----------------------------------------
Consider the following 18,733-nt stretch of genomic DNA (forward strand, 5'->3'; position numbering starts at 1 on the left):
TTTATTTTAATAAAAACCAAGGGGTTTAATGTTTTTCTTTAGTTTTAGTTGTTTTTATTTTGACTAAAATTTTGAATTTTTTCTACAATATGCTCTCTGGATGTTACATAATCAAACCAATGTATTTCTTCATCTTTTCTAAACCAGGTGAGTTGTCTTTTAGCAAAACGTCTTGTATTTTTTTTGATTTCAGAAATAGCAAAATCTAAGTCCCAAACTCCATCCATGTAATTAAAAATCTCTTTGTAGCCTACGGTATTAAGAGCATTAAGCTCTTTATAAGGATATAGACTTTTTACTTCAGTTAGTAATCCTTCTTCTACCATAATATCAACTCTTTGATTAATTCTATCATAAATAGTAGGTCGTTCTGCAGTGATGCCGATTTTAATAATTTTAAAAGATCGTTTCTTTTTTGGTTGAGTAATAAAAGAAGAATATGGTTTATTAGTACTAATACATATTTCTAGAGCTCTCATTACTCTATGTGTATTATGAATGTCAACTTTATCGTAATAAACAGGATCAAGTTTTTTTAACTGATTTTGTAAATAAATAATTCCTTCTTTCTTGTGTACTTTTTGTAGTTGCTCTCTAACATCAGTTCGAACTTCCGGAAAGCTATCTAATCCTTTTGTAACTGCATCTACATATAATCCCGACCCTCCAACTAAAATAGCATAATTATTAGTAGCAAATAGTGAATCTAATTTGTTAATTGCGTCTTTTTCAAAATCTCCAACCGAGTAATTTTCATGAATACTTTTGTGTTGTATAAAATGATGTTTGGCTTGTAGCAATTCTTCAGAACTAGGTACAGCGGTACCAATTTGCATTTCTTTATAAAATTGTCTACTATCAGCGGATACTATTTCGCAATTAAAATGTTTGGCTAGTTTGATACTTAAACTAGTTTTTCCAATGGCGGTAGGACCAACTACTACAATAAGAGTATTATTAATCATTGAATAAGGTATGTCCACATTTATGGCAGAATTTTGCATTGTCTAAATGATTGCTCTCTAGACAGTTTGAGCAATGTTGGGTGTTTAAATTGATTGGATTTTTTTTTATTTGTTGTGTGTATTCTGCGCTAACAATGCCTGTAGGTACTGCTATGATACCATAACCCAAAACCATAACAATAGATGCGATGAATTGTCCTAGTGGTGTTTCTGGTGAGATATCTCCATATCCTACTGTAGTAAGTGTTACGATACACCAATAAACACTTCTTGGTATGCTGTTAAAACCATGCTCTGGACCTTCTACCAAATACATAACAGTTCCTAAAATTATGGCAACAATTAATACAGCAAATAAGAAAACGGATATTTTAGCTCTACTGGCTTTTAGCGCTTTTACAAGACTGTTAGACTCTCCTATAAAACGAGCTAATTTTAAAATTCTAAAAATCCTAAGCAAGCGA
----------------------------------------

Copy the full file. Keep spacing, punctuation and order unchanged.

Consider the following 18,733-nt stretch of genomic DNA (forward strand, 5'->3'; position numbering starts at 1 on the left):
TTTATTTTAATAAAAACCAAGGGGTTTAATGTTTTTCTTTAGTTTTAGTTGTTTTTATTTTGACTAAAATTTTGAATTTTTTCTACAATATGCTCTCTGGATGTTACATAATCAAACCAATGTATTTCTTCATCTTTTCTAAACCAGGTGAGTTGTCTTTTAGCAAAACGTCTTGTATTTTTTTTGATTTCAGAAATAGCAAAATCTAAGTCCCAAACTCCATCCATGTAATTAAAAATCTCTTTGTAGCCTACGGTATTAAGAGCATTAAGCTCTTTATAAGGATATAGACTTTTTACTTCAGTTAGTAATCCTTCTTCTACCATAATATCAACTCTTTGATTAATTCTATCATAAATAGTAGGTCGTTCTGCAGTGATGCCGATTTTAATAATTTTAAAAGATCGTTTCTTTTTTGGTTGAGTAATAAAAGAAGAATATGGTTTATTAGTACTAATACATATTTCTAGAGCTCTCATTACTCTATGTGTATTATGAATGTCAACTTTATCGTAATAAACAGGATCAAGTTTTTTTAACTGATTTTGTAAATAAATAATTCCTTCTTTCTTGTGTACTTTTTGTAGTTGCTCTCTAACATCAGTTCGAACTTCCGGAAAGCTATCTAATCCTTTTGTAACTGCATCTACATATAATCCCGACCCTCCAACTAAAATAGCATAATTATTAGTAGCAAATAGTGAATCTAATTTGTTAATTGCGTCTTTTTCAAAATCTCCAACCGAGTAATTTTCATGAATACTTTTGTGTTGTATAAAATGATGTTTGGCTTGTAGCAATTCTTCAGAACTAGGTACAGCGGTACCAATTTGCATTTCTTTATAAAATTGTCTACTATCAGCGGATACTATTTCGCAATTAAAATGTTTGGCTAGTTTGATACTTAAACTAGTTTTTCCAATGGCGGTAGGACCAACTACTACAATAAGAGTATTATTAATCATTGAATAAGGTATGTCCACATTTATGGCAGAATTTTGCATTGTCTAAATGATTGCTCTCTAGACAGTTTGAGCAATGTTGGGTGTTTAAATTGATTGGATTTTTTTTTATTTGTTGTGTGTATTCTGCGCTAACAATGCCTGTAGGTACTGCTATGATACCATAACCCAAAACCATAACAATAGATGCGATGAATTGTCCTAGTGGTGTTTCTGGTGAGATATCTCCATATCCTACTGTAGTAAGTGTTACGATACACCAATAAACACTTCTTGGTATGCTGTTAAAACCATGCTCTGGACCTTCTACCAAATACATAACAGTTCCTAAAATTATGGCAACAATTAATACAGCAAATAAGAAAACGGATATTTTAGCTCTACTGGCTTTTAGCGCTTTTACAAGACTGTTAGACTCTCCTATAAAACGAGCTAATTTTAAAATTCTAAAAATCCTAAGCAAGCGA